Domaine Potinet-Ampeau is in Monthélie, a tiny town a few minutes drive west of Volnay. Vincent Durrieu is the fifth generation of his family to run the domaine. His grandparents were among the first winemakers in Burgundy to export to the U.S. Durrieu’s grandparents also started the practice of holding back “vins de garde” so that the domaine always has older vintages on offer. Potinet-Ampeau has long had a reputation for making wines for the long haul, meaning that they rest a relatively long time in the domaine’s extremely well-maintained cellar before release. The family owns 21.5 acres of Premier Cru and village vineyards in red and white appellations in Puligny-Montrachet, Meursault, Auxey-Duresses, Volnay, Pommard and Monthélie. The vineyards are farmed organically.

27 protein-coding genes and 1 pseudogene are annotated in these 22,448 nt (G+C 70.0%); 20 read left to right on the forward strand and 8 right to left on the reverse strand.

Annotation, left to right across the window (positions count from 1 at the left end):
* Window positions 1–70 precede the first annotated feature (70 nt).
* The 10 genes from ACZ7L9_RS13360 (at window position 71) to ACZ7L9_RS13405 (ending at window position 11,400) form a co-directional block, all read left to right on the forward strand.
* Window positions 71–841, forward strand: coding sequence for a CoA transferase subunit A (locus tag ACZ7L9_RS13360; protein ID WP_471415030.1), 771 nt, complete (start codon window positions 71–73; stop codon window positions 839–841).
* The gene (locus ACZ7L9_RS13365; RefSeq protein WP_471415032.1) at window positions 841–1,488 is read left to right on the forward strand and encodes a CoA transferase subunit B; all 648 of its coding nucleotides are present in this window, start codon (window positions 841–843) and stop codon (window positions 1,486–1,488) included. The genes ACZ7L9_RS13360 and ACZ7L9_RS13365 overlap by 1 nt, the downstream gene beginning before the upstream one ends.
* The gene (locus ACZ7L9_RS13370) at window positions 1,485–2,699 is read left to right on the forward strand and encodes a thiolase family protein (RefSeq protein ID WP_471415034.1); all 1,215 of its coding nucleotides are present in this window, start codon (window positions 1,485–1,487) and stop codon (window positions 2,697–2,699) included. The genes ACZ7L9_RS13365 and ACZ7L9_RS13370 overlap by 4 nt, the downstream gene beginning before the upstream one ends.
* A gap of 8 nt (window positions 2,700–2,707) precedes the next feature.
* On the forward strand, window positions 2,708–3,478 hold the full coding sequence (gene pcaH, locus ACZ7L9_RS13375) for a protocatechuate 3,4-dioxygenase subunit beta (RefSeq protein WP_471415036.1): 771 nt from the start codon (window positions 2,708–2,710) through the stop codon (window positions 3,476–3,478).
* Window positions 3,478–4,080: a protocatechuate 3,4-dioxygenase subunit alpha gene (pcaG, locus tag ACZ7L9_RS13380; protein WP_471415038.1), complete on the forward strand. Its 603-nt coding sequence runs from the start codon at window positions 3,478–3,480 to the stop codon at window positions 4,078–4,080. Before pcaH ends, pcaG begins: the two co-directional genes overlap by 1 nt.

Volnay is a small appellation with just 904 vineyard acres and a town of fewer than 500 residents. Nevertheless, to Burgundy enthusiasts, it's a jewel. Clive Coates calls Volnay “one of the most delightful wines and one of the most rewarding communes in the Côte d’Or.” Robert M. Parker Jr. described Volnay as “the queen of the Côte de Beaune.” Volnay has always been appealing. In the 13th and 14th centuries the powerful Dukes of Burgundy acquired land there and built chateaux. The medieval town sits on the hillside above the vineyards and the appellation is restricted to red wines made of Pinot Noir. Though there are no Grands Crus, there are 35 Premiers Crus. Some reviewers say the lighter soil of Volnay, compared with Pommard to the north, makes Volnay wines more delicate and elegant than wines from neighboring appellations. Robert M. Parker Jr. wrote that Volnay has a “high-quality level of winemaking…The top Volnays possess an immense, seductive fruitiness and lushness…”
This red wine is relatively light and can pair with a wide variety of foods. The grape prefers cooler climates and the wine is most often associated with Burgundy, Champagne and the U.S. west coast. Regional differences make it nearly as fickle as it is flexible.